Meanwhile, Natasha had been volunteering her time with a local environmental group (AWARE Whistler), and wanted to do something that would have a bigger impact, so the couple decided to go into business together and open a farm-to-table plant-based bakery with an emphasis on organic, locally-sourced and seasonal ingredients.

Can you share a story about the funniest mistake you made when you were first starting? Can you tell us what lesson you learned from that?

Initially, Natasha thought she would be more behind-the-scenes in terms of her role in the bakery, and Ed would essentially run the place while Natasha continued to teach English for a living. Once they started building out the kitchen, it soon become clear that Ed would not be able to make bread and manage the front-of-house team on his own. Natasha had to quit her career and go all-in, hook, line and sinker.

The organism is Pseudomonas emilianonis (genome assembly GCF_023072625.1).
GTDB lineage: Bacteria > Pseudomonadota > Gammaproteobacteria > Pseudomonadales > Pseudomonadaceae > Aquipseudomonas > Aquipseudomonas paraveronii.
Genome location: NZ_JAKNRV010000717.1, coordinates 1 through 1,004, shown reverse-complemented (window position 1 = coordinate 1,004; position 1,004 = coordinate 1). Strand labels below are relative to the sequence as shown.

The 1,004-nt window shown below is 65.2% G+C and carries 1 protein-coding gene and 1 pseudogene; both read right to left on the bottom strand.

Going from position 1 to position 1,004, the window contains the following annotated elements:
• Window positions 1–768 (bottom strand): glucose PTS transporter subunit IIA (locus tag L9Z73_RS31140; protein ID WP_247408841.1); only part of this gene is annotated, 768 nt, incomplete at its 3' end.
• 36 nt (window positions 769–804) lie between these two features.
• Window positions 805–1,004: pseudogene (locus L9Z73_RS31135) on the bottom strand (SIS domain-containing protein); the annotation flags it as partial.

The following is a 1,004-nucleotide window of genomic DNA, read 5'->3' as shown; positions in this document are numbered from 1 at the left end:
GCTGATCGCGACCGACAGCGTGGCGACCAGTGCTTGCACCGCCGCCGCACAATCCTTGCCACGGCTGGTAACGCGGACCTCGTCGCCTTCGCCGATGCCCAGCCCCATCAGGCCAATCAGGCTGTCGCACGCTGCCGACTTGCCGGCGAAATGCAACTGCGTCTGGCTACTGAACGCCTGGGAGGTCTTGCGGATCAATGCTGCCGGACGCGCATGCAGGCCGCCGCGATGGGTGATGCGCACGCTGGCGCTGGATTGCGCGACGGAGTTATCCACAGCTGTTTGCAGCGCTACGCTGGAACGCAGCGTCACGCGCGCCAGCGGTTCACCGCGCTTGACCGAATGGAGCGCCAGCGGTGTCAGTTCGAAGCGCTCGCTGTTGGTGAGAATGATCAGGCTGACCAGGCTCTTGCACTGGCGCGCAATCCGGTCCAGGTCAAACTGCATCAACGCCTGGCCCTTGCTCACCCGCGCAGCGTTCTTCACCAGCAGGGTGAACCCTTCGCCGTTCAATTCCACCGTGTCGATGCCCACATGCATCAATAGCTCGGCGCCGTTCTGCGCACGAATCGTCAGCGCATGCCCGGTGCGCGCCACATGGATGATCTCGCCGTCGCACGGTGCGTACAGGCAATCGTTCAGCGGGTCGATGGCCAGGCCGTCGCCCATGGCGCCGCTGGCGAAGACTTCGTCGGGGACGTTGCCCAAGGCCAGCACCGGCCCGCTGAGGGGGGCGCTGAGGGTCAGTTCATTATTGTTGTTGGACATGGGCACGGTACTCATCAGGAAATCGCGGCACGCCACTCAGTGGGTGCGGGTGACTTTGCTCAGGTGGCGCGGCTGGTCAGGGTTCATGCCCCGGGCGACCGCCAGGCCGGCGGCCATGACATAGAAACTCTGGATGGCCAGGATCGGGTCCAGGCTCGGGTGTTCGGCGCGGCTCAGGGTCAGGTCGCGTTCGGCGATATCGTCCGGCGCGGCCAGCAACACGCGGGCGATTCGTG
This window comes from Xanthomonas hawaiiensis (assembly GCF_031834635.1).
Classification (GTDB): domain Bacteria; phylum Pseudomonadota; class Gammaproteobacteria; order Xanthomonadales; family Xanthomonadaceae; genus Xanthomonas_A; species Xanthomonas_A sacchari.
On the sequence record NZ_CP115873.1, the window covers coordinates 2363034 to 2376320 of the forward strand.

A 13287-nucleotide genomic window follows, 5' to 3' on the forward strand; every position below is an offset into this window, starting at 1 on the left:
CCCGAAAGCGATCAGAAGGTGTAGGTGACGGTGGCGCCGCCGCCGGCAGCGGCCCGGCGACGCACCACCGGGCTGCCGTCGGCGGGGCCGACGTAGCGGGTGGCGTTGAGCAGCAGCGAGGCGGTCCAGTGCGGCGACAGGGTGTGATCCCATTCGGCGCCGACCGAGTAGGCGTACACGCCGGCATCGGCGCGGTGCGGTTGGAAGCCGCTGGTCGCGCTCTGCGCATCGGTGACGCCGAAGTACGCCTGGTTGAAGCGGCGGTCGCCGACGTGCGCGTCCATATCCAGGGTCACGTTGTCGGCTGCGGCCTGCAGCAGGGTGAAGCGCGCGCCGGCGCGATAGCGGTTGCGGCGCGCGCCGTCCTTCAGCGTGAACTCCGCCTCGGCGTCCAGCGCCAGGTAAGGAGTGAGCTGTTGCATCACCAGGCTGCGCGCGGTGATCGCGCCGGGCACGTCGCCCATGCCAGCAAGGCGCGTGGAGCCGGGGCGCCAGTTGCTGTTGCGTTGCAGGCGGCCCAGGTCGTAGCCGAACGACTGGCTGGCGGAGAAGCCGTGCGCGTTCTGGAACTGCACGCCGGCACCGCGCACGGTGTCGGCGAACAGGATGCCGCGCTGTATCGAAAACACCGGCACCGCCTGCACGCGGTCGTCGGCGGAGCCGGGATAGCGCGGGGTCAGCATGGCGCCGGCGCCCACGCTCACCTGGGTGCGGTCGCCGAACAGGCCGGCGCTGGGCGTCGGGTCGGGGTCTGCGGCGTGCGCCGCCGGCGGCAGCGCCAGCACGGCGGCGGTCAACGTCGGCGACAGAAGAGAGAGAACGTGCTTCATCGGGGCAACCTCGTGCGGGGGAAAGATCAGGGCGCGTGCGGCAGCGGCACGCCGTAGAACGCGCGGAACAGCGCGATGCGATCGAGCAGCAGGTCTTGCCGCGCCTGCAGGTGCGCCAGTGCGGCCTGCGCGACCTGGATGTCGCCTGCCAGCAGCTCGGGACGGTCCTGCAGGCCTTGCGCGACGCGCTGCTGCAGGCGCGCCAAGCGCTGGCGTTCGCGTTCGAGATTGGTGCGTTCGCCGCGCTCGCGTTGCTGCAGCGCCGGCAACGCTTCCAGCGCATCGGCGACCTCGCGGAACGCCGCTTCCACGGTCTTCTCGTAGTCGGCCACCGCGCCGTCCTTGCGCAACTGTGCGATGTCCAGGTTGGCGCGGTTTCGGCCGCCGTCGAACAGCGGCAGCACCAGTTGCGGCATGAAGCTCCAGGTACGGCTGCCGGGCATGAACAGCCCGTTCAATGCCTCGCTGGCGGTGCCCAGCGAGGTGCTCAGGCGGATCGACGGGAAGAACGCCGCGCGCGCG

If you want to start a successful business, you have to be prepared to give up everything: your job, your social life, eight hours of sleep, home-cooked meals, the list goes on. In a way though, ignorance is bliss: If you could know how hard you would have to work to get a business off the ground, you might never end up going ahead with the crazy idea!

What are the most common mistakes you have seen people make when they start a food line? What can be done to avoid those errors?